Need to Know: June 5, 2020


You might have heard: New York Times says Tom Cotton’s op-ed did not meet standards (New York Times)

But did you know:

Journalists of color at the Philadelphia Inquirer called in ‘sick and tired’ (Twitter, @Elaijuh)

After the Philadelphia Inquirer ran a piece about property destruction related to the recent protests under the headline “Buildings Matter, Too,” journalists of color at the paper called in “sick and tired” in protest. In an open letter, the journalists wrote, “We’re tired of shouldering the burden of dragging this 200-year-old institution kicking and screaming into a more equitable age.” The paper apologized for the headline, saying their editing process will be reviewed and safeguards implemented.

+ Earlier: How a Seattle Times Slack channel lets people speak up about insensitive coverage (Better News)

+ Noted: News organizations worldwide join the JournalismAI Collab to experiment with AI in newsrooms (Polis); Medium launches its own newsletter platform (Medium); Variety editor-in-chief Claudia Eller to take two-month administrative leave after social media outburst (Deadline)


In this week’s edition of ‘Factually’

Helping people fact-check on their own, platforms cracking down on fake accounts, and misinformation versus disinformation about COVID-19. Factually is a weekly newsletter produced by API and the Poynter Institute that covers fact-checking and misinformation.


The City walks readers through the process of filing a complaint against the police (Twitter, @THECITYNY)

Reporting incidents of police misconduct can be a confusing, and scary, process for many people. In a Twitter thread, New York’s THE CITY explains the different options — i.e. filing a complaint against a specific officer versus highlighting systemic issues — and the best paths for each. They also highlight a legal aid option for those seeking counsel, and a call to action for those have tried to file complaints in the past.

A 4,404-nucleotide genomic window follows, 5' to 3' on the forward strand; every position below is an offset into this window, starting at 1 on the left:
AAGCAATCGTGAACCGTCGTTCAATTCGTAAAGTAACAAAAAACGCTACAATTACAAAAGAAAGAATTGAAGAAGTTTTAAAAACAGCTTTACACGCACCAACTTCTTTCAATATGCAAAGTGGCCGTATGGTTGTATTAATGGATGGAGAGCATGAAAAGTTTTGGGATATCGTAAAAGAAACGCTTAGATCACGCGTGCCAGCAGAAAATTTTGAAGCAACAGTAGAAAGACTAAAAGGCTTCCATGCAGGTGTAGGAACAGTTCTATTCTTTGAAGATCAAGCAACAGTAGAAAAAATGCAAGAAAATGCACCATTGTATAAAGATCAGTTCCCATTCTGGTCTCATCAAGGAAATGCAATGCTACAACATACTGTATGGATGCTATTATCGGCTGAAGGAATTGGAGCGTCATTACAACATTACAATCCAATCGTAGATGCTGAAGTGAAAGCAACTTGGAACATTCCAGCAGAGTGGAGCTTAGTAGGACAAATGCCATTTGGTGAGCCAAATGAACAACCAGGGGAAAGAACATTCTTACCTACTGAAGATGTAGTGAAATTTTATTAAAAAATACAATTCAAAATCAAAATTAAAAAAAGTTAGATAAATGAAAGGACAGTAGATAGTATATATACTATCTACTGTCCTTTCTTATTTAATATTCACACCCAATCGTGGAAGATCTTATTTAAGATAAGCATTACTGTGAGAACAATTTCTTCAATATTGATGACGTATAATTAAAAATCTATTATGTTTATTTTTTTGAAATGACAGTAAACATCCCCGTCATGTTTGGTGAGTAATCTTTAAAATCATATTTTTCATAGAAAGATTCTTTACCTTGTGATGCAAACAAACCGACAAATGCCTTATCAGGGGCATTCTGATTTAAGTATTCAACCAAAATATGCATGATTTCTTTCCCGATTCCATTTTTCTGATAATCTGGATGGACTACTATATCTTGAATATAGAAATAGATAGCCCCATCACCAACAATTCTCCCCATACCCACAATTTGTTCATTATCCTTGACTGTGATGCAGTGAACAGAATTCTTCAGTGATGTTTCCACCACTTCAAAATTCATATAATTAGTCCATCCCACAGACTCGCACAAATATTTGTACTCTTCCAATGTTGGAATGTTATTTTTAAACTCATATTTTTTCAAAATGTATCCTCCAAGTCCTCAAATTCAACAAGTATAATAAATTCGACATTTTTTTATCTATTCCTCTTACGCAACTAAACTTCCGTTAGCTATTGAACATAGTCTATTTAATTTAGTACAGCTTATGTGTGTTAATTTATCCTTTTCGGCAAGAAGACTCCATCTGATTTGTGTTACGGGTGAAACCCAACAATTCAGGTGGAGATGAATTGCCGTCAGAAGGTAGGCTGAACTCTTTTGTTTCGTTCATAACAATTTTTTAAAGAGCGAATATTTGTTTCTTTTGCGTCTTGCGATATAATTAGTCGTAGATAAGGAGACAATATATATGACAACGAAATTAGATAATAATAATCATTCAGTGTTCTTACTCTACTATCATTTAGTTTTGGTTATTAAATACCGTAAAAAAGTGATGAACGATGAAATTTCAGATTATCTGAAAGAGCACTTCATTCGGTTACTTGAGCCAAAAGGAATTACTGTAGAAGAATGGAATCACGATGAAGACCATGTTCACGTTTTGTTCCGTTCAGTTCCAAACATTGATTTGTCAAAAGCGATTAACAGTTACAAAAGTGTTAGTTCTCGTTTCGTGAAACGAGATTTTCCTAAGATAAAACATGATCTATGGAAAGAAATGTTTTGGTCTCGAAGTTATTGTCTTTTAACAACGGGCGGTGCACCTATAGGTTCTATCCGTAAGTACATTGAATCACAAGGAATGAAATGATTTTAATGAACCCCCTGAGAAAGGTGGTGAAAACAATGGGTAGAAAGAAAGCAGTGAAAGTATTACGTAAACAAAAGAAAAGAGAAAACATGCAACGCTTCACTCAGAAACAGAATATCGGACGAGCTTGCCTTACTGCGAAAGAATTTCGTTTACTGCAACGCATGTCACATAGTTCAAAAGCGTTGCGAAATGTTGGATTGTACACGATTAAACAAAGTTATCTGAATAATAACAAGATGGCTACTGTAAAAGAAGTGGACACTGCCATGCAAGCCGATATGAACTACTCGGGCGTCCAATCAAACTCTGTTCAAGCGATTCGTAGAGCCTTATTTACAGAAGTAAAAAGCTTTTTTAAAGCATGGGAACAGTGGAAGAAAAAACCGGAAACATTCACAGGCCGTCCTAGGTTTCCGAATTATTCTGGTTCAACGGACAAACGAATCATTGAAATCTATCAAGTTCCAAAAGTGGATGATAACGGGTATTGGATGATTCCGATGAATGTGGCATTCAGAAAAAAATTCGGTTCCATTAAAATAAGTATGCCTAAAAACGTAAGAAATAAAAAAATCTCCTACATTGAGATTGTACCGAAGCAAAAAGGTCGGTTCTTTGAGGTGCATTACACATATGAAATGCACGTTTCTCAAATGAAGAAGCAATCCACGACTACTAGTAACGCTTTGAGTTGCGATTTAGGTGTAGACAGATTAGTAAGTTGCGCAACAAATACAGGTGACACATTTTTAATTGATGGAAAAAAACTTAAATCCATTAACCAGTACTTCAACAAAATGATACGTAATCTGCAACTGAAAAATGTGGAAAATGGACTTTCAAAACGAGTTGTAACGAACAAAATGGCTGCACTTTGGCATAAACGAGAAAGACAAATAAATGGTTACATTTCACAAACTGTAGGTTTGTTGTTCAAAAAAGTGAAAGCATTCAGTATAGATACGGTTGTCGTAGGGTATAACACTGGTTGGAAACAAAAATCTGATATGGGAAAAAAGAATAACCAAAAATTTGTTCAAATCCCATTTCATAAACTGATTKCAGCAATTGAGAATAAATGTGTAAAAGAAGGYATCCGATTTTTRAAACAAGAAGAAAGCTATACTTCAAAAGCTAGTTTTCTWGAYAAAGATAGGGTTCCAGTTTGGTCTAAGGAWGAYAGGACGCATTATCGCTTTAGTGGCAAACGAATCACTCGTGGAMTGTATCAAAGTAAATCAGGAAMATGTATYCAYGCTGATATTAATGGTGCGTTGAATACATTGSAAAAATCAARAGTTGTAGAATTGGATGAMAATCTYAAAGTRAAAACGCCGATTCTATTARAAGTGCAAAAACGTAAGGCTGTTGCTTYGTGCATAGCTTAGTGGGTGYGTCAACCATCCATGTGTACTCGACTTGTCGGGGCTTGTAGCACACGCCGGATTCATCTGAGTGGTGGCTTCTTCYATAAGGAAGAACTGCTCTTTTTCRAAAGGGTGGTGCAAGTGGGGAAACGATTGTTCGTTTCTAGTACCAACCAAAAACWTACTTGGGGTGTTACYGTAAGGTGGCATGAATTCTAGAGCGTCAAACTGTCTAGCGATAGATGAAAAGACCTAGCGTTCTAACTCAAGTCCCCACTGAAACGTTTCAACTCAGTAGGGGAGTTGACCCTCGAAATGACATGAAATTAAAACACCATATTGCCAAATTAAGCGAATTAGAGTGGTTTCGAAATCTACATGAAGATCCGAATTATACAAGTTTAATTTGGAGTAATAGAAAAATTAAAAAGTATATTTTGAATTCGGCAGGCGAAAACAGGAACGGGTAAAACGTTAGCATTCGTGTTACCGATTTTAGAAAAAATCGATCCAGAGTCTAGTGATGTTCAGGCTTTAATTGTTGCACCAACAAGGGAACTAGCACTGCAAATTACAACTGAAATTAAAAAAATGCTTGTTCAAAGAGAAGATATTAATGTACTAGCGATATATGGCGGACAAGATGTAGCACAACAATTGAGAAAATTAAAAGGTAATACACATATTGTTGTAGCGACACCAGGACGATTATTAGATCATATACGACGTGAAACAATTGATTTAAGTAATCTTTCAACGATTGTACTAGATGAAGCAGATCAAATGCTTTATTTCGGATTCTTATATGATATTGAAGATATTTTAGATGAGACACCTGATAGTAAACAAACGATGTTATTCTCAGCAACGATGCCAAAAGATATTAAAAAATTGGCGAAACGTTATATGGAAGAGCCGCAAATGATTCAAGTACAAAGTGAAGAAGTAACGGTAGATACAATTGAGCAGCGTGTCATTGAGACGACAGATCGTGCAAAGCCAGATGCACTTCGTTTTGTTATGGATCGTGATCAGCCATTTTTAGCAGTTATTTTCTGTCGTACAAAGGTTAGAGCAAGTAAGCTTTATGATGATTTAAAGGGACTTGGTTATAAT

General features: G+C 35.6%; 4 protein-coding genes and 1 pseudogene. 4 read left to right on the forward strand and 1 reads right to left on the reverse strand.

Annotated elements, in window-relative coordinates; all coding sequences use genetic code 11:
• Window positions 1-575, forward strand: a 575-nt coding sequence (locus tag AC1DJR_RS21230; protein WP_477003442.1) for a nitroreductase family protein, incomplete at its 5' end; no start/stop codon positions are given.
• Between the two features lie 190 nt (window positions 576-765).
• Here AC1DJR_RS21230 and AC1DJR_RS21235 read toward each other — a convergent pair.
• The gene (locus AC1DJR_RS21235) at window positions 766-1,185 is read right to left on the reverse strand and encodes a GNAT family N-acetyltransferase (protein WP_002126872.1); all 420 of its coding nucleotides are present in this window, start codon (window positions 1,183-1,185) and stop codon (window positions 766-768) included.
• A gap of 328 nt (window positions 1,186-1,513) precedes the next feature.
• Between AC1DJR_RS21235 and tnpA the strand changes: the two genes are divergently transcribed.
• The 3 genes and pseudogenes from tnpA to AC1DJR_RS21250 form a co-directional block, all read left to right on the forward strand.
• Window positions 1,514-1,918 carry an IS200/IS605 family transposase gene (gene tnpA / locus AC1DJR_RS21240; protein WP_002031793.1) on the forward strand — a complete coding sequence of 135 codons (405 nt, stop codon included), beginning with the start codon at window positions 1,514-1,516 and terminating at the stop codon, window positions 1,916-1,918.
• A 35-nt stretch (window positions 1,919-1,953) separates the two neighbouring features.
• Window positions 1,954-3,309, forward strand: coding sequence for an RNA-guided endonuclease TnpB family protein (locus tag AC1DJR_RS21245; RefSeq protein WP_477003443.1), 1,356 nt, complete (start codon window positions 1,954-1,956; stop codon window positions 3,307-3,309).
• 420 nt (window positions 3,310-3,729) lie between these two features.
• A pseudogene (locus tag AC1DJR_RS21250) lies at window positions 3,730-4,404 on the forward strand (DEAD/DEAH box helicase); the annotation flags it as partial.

Journalists in UK consider legal action after 10% coronavirus pay cuts (The Guardian)

Staff of several British newspapers owned by the publisher Reach, including the Daily Mirror and the Manchester Evening News, are considering legal action after their pay was reduced by 10% without any corresponding lessening in duties. The indefinite pay cuts came at the start of April, as ad revenue plunged during the pandemic. But staffers are particularly upset that top executives received six-figure salaries and bonuses in March, related to the previous financial year. The National Union of Journalists says the pay cuts are a breach of contract.

+ Senate confirms Michael Pack as CEO for U.S. Agency for Global Media (Deadline)


Facebook to block ads from state-controlled media entities in the U.S. (Axios)

Facebook said it would stop state-controlled media outlets from buying ads in the U.S. this summer. The head of security says that the company hasn’t seen any examples of foreign governments buying manipulative ads in the U.S., but that the rule is a precaution in the run-up to the 2020 presidential election. Beginning immediately, posts from outlets like Russia’s Sputnik and China’s People’s Daily will be labeled as such to “provide transparency” for users.


Should photojournalists refrain from showing protestors’ faces? (Poynter)

With protests in all 50 states in the U.S., images of demonstrators on the streets are covering many newspapers. But some have called for journalists to refrain from showing protestors’ faces, in case those people are subject to retribution. It is legal, on public property, for a journalist to take anyone’s photo, and some argue that human faces are an important tool in telling the story of the demonstrations. But some journalists have decided not to share pictures that include identifiable faces, out of concern that the police will use them to identify protestors.

+ Related: Is it linguistically possible to report objectively on protests against police brutality? (Medium)


Dear newsroom managers, journalists of color can’t do all the work (Poynter)

In an open letter, Doris Truong, Poynter’s director of training and diversity, calls on newsroom leaders to take action to increase diversity in the news media. Highlighting the difficulties that journalists of color face every day, she writes that it is “harder than ever not to bring our whole selves to our work,” even if that means reporting with more humanity than objectivity. White editors and journalists, she says, can create more room for journalists of color, and elevate their voices.


+ What’s next for BuzzFeed News? “We will never just be pizza and kittens” (The Drum)

+ America’s labor crises hit a depleted labor beat (CJR)